In a publication dated Jan. 5, 2015 there is a report showing that the cancer rates in the US are down in the past two decades. There has been a decline of 22% in cancer mortality over two decades, which translates into 1.5 million lives saved from cancer. The data was obtained from the National Cancer Institute, the North American Association of Central Cancer Registries and the Centers for Disease Control. When the data is broken down according to cancer types, there was a significant reduction in mortality from breast cancer, colon cancer, lung cancer and prostate cancer. Breast cancer mortality has declined by 35%, colorectal and prostate cancer mortality was down 47% each. For men lung cancer deaths decreased 36% between the years 1990 and 2011; for women lung cancer death rates declined by 11% between 2002 and 2011. There were regional differences and differences from State to State. The authors attributed the overall decline in cancer deaths to the reduction in the percentage of smokers in the US on the one hand; on the other hand they noted that there were advances in prevention, early detection of cancer as well as improvements in treatments.
In my way of thinking it makes sense that the above-mentioned cancer types are related to reduction in smoking rates. With lung cancer this is most directly obvious because of diminishing carcinogen exposures. The breast and the prostate are glandular tissues, very susceptible to circulating carcinogens. With prostate cancer there was the added benefit of early detection with PSA screening leading to an earlier biopsy and surgery by a urologist resulting in lower mortality overall. Breast cancer screening methods have improved as well and women participate on a larger scale with breast screening leading to earlier detection of breast cancer with lower metastases rates. When any cancer is detected in an earlier stage, the treatment success rate improves significantly translating into lower mortality rates. Colorectal cancer reduction is likely explained by reduced carcinogen exposure (circulating in the blood in smokers and swallowed carcinogens ending up in the colon and rectum). In addition another important factor is a new awareness that polyps need to be removed through regular colonoscopy screenings. Polyps are the precursor of cancer of the colon and rectum. Screening for and removing polyps that are still benign tumors will reduce cancer mortality from colon and rectal cancer.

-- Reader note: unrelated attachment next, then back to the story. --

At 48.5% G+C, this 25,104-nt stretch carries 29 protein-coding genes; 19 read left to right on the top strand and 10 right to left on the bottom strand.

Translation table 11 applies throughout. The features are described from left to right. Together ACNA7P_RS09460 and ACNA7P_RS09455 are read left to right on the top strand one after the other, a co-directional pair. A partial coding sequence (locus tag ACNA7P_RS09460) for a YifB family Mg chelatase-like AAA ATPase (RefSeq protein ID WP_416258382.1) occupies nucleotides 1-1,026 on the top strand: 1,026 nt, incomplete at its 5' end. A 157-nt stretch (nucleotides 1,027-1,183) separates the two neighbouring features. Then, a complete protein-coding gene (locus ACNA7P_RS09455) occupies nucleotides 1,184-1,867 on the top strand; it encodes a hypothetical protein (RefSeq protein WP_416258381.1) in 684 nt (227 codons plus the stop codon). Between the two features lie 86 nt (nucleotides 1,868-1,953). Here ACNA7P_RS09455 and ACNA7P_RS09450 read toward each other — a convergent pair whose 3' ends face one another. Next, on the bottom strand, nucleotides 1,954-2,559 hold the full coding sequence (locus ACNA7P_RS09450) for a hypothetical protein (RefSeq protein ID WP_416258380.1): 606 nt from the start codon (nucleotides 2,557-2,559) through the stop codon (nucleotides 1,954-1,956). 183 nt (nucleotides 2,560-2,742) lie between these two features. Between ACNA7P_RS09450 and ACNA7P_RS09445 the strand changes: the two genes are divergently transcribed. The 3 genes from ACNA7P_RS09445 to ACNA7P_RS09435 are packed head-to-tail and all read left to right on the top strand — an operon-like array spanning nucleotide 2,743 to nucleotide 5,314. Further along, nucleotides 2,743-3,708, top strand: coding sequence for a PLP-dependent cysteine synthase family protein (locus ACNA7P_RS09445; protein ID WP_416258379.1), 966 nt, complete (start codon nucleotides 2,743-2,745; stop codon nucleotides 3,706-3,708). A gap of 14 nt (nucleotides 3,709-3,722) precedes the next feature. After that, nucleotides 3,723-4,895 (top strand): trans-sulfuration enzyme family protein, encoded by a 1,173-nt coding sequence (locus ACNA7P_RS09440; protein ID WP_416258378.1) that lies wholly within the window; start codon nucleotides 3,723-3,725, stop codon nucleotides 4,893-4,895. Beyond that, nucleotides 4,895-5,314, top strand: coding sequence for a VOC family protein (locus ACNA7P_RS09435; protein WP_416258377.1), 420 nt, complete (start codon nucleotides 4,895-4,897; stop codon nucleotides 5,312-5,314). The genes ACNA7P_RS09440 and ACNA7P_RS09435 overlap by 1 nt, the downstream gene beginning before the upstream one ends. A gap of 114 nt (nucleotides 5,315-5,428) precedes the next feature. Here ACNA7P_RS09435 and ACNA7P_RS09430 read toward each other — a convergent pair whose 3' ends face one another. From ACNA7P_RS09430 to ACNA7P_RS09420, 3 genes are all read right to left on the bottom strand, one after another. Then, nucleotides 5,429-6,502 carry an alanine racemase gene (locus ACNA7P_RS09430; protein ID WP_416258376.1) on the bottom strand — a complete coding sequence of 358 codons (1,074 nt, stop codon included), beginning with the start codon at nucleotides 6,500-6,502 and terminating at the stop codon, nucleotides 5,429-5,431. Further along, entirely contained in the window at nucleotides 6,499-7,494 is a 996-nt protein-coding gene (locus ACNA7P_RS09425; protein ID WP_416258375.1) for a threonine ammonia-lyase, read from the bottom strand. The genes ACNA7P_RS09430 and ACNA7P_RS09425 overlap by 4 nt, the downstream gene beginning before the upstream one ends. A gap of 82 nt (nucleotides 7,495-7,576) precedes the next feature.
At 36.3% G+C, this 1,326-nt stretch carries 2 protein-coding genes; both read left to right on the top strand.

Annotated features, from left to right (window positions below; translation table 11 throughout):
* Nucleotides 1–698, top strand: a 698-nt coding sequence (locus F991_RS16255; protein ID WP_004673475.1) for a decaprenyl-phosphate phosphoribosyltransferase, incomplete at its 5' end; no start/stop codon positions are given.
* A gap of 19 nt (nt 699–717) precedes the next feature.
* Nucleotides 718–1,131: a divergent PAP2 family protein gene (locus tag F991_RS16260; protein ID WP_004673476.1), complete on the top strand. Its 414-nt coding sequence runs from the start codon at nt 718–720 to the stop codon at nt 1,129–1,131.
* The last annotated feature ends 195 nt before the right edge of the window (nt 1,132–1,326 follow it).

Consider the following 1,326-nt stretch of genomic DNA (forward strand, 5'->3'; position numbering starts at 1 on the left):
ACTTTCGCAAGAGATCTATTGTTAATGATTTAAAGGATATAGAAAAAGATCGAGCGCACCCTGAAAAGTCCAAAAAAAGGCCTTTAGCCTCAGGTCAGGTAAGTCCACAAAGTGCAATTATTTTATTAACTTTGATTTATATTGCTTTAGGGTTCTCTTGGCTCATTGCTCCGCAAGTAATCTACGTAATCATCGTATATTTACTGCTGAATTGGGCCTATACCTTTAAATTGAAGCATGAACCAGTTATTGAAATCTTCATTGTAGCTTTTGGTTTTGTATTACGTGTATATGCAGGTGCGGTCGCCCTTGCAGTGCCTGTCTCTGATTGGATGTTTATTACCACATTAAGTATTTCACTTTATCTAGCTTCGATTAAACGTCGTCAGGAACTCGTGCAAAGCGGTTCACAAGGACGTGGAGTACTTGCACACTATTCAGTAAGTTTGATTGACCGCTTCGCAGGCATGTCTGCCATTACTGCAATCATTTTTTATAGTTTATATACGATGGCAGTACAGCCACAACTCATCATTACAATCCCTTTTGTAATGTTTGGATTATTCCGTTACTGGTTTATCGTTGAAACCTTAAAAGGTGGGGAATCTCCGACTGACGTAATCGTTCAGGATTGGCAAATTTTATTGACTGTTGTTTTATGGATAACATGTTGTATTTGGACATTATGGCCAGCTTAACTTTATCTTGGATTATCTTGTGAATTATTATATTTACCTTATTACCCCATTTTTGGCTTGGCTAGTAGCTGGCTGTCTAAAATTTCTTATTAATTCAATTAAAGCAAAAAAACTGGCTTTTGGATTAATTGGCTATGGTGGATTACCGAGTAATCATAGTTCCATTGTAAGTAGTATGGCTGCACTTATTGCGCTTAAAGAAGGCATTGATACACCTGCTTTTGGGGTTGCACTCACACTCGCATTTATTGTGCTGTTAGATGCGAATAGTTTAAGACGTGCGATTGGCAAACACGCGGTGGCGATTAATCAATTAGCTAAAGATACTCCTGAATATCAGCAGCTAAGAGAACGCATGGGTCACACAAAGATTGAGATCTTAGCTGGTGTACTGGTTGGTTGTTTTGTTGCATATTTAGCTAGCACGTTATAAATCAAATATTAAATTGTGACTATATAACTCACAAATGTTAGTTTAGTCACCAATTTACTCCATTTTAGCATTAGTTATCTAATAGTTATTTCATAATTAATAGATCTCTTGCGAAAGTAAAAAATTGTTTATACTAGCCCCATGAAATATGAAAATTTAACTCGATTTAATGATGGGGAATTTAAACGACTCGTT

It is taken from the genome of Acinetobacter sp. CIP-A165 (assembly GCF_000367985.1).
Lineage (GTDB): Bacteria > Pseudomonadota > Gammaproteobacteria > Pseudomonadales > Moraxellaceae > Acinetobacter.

The good news is that cancer prevention, early detection and early treatment works in reducing cancer rates. However, there is a long way to go to push prevention further as this seems to me the most powerful method of reducing the cancer rates. What is of utmost importance? Quit smoking. Eat a Mediterranean diet (no sugar and no starchy foods). Take vitamins (vitamin D3) and supplements (curcumin, resveratrol etc.) and exercise regularly.
More info on cancer: https://nethealthbook.com/cancer-overview/overview/